What is supply chain management and how does it work?
Supply chain management actively streamlines a company’s supply-side operations from planning to after-sales services to enhance customer satisfaction.
Supply chain management (SCM) refers to controlling the entire production flow, from acquiring raw materials to delivering the final product/service at the destination. In addition, it handles the movement of materials, information and finances associated with a good or service.
Even though the supply chain and logistics are sometimes confused, logistics is actually only one part of the supply chain. Traditional supply chain management systems involve steps like planning, sourcing, manufacturing, delivering and after-sales service to control the supply chain centrally.
That said, the process begins with deciding how to meet customers’ needs and selecting suppliers to source the raw material to manufacture the product. The next step is to determine if the manufacturer will outsource or take care of delivery. And after a product is delivered, it is a network that will offer after-sales services, such as handling product returns and repairs, among others, which is crucial for customer satisfaction.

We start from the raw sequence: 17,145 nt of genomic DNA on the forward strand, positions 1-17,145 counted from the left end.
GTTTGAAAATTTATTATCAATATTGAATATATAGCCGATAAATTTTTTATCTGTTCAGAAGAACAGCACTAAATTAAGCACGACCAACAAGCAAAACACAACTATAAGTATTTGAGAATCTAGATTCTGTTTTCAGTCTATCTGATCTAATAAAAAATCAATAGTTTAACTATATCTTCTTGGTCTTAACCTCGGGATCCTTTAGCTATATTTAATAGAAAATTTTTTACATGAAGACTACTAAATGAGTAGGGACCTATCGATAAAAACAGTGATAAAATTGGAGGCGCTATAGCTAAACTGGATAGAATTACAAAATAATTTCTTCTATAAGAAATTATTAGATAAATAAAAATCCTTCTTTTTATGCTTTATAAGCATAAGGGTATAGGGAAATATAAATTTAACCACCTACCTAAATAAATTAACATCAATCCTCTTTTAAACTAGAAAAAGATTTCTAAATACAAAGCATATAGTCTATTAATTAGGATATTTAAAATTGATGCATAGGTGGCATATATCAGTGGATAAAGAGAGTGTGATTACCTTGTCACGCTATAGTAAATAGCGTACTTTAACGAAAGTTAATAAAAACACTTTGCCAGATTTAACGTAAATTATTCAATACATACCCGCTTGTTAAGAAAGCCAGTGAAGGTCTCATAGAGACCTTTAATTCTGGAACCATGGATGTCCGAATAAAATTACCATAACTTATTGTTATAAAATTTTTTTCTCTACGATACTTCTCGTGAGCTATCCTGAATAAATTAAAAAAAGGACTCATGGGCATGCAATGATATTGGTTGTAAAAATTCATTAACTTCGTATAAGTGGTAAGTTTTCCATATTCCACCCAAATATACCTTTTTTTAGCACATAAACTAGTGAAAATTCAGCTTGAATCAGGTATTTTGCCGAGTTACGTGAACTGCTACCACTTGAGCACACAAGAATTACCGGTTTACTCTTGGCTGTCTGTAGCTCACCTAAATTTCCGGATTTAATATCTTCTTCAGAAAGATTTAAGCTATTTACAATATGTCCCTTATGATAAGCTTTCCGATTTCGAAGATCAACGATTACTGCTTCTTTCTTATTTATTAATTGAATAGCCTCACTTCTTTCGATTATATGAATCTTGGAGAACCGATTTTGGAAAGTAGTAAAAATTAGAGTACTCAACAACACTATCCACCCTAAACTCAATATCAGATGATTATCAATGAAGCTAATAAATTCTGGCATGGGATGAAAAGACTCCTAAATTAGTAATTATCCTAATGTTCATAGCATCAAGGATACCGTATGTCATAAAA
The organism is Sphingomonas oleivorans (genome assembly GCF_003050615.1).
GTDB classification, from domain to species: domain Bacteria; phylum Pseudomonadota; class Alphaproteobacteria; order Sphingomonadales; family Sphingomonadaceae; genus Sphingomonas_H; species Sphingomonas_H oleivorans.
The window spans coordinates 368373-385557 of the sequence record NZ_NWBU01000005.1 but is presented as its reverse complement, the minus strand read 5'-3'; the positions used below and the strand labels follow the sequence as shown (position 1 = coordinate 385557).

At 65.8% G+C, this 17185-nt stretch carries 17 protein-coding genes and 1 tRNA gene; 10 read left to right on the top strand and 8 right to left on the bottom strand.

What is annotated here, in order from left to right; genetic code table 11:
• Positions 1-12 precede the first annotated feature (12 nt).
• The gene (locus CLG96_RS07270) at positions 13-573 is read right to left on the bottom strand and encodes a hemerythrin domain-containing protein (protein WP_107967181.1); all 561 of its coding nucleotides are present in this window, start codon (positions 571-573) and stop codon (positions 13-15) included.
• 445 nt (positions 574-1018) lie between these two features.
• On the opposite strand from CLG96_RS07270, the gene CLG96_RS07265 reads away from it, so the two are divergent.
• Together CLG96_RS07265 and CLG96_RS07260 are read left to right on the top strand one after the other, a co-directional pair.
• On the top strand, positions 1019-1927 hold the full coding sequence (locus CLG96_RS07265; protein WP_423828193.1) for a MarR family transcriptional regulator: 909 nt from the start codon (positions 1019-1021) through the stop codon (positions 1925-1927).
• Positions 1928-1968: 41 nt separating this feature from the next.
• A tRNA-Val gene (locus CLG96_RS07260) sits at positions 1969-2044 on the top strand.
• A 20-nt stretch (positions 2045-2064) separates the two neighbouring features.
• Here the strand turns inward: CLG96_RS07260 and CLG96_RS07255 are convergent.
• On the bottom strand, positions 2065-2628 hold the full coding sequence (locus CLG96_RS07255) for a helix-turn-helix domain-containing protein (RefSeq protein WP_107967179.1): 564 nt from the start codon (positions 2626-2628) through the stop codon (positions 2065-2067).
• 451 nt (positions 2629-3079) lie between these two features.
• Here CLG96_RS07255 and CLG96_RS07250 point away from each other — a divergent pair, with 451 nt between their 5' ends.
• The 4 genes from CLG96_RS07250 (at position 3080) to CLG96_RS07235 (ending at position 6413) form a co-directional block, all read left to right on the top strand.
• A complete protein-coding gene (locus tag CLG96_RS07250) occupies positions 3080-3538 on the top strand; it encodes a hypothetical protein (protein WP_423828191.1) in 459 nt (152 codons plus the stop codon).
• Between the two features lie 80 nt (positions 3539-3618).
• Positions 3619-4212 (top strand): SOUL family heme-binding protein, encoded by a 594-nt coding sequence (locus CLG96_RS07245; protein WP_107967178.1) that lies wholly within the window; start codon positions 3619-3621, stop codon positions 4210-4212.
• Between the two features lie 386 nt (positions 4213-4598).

On the contrary, modern SCM systems are managed using software from the creation of goods and services, warehousing, inventory management, order fulfillment, information tracking and product/service delivery to after-sales services. For instance, numerous robotic and automated technologies are used by Amazon to stack and store goods, as well as to pick and pack orders. The company has also begun utilizing electric drones to transport packages weighing less than five pounds in selected United States regions.
How is the modern supply chain evolving?
Contemporary technologies like artificial intelligence (AI), robotics and blockchain are being incorporated into the digital supply network, which combines data and information from various sources to distribute goods and services along the value chain.